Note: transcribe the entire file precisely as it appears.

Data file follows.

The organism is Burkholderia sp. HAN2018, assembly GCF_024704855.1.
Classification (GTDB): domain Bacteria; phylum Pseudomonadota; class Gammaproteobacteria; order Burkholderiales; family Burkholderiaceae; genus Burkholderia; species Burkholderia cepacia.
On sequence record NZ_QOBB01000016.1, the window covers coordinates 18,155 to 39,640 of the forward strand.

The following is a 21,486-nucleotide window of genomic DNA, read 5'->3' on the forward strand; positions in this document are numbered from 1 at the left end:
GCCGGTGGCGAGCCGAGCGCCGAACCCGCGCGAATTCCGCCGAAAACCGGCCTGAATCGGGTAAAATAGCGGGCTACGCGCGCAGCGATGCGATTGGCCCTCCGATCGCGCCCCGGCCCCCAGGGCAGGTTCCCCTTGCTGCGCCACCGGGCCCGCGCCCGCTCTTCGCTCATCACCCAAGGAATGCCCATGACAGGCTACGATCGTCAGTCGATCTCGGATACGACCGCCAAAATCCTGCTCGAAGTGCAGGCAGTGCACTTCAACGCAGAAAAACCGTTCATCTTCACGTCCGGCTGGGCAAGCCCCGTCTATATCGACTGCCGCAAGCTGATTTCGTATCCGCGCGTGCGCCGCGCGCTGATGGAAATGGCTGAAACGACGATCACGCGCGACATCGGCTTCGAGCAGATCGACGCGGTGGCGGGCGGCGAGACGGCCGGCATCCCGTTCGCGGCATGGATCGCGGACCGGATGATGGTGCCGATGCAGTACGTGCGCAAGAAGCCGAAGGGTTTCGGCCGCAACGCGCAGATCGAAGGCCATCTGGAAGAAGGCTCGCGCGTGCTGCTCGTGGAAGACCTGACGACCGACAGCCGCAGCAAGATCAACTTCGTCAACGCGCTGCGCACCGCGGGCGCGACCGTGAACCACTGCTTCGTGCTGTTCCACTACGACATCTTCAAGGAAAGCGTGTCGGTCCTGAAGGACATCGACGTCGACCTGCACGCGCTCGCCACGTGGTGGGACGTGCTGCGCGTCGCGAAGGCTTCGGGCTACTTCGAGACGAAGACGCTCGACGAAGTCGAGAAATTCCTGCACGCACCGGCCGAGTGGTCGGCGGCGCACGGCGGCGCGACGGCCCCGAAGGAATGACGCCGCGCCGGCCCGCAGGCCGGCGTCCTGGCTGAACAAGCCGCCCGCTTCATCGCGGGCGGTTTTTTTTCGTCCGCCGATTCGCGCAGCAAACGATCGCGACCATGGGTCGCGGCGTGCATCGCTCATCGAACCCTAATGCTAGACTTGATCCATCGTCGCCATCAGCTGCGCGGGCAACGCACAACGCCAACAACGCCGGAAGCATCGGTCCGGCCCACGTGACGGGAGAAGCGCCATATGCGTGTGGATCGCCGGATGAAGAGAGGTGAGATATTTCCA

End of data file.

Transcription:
The organism is Burkholderia sp. HAN2018, assembly GCF_024704855.1.
Classification (GTDB): domain Bacteria; phylum Pseudomonadota; class Gammaproteobacteria; order Burkholderiales; family Burkholderiaceae; genus Burkholderia; species Burkholderia cepacia.
On sequence record NZ_QOBB01000016.1, the window covers coordinates 18,155 to 39,640 of the forward strand.

The following is a 21,486-nucleotide window of genomic DNA, read 5'->3' on the forward strand; positions in this document are numbered from 1 at the left end:
GCCGGTGGCGAGCCGAGCGCCGAACCCGCGCGAATTCCGCCGAAAACCGGCCTGAATCGGGTAAAATAGCGGGCTACGCGCGCAGCGATGCGATTGGCCCTCCGATCGCGCCCCGGCCCCCAGGGCAGGTTCCCCTTGCTGCGCCACCGGGCCCGCGCCCGCTCTTCGCTCATCACCCAAGGAATGCCCATGACAGGCTACGATCGTCAGTCGATCTCGGATACGACCGCCAAAATCCTGCTCGAAGTGCAGGCAGTGCACTTCAACGCAGAAAAACCGTTCATCTTCACGTCCGGCTGGGCAAGCCCCGTCTATATCGACTGCCGCAAGCTGATTTCGTATCCGCGCGTGCGCCGCGCGCTGATGGAAATGGCTGAAACGACGATCACGCGCGACATCGGCTTCGAGCAGATCGACGCGGTGGCGGGCGGCGAGACGGCCGGCATCCCGTTCGCGGCATGGATCGCGGACCGGATGATGGTGCCGATGCAGTACGTGCGCAAGAAGCCGAAGGGTTTCGGCCGCAACGCGCAGATCGAAGGCCATCTGGAAGAAGGCTCGCGCGTGCTGCTCGTGGAAGACCTGACGACCGACAGCCGCAGCAAGATCAACTTCGTCAACGCGCTGCGCACCGCGGGCGCGACCGTGAACCACTGCTTCGTGCTGTTCCACTACGACATCTTCAAGGAAAGCGTGTCGGTCCTGAAGGACATCGACGTCGACCTGCACGCGCTCGCCACGTGGTGGGACGTGCTGCGCGTCGCGAAGGCTTCGGGCTACTTCGAGACGAAGACGCTCGACGAAGTCGAGAAATTCCTGCACGCACCGGCCGAGTGGTCGGCGGCGCACGGCGGCGCGACGGCCCCGAAGGAATGACGCCGCGCCGGCCCGCAGGCCGGCGTCCTGGCTGAACAAGCCGCCCGCTTCATCGCGGGCGGTTTTTTTTCGTCCGCCGATTCGCGCAGCAAACGATCGCGACCATGGGTCGCGGCGTGCATCGCTCATCGAACCCTAATGCTAGACTTGATCCATCGTCGCCATCAGCTGCGCGGGCAACGCACAACGCCAACAACGCCGGAAGCATCGGTCCGGCCCACGTGACGGGAGAAGCGCCATATGCGTGTGGATCGCCGGATGAAGAGAGGTGAGATATTTCCA